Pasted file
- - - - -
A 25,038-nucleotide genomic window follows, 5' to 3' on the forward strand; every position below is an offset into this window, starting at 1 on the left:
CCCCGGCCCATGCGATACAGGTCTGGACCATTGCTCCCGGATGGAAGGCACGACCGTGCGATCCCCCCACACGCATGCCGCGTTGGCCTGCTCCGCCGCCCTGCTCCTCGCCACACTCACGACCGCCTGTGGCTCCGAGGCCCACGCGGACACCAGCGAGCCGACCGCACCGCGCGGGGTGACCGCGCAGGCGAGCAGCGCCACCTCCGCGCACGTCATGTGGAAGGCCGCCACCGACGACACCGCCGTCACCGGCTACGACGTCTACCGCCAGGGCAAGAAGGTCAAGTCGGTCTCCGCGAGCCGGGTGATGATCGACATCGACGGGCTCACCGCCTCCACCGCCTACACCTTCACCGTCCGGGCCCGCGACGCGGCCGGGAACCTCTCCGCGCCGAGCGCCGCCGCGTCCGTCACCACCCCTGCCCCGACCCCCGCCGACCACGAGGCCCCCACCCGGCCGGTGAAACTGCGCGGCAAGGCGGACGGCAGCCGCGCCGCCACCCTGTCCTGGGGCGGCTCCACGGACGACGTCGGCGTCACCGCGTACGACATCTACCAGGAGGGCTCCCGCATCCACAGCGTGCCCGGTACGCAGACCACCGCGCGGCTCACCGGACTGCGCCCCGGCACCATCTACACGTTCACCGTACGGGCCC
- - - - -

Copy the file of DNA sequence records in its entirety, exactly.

A 25,038-nucleotide genomic window follows, 5' to 3' on the forward strand; every position below is an offset into this window, starting at 1 on the left:
CCCCGGCCCATGCGATACAGGTCTGGACCATTGCTCCCGGATGGAAGGCACGACCGTGCGATCCCCCCACACGCATGCCGCGTTGGCCTGCTCCGCCGCCCTGCTCCTCGCCACACTCACGACCGCCTGTGGCTCCGAGGCCCACGCGGACACCAGCGAGCCGACCGCACCGCGCGGGGTGACCGCGCAGGCGAGCAGCGCCACCTCCGCGCACGTCATGTGGAAGGCCGCCACCGACGACACCGCCGTCACCGGCTACGACGTCTACCGCCAGGGCAAGAAGGTCAAGTCGGTCTCCGCGAGCCGGGTGATGATCGACATCGACGGGCTCACCGCCTCCACCGCCTACACCTTCACCGTCCGGGCCCGCGACGCGGCCGGGAACCTCTCCGCGCCGAGCGCCGCCGCGTCCGTCACCACCCCTGCCCCGACCCCCGCCGACCACGAGGCCCCCACCCGGCCGGTGAAACTGCGCGGCAAGGCGGACGGCAGCCGCGCCGCCACCCTGTCCTGGGGCGGCTCCACGGACGACGTCGGCGTCACCGCGTACGACATCTACCAGGAGGGCTCCCGCATCCACAGCGTGCCCGGTACGCAGACCACCGCGCGGCTCACCGGACTGCGCCCCGGCACCATCTACACGTTCACCGTACGGGCCC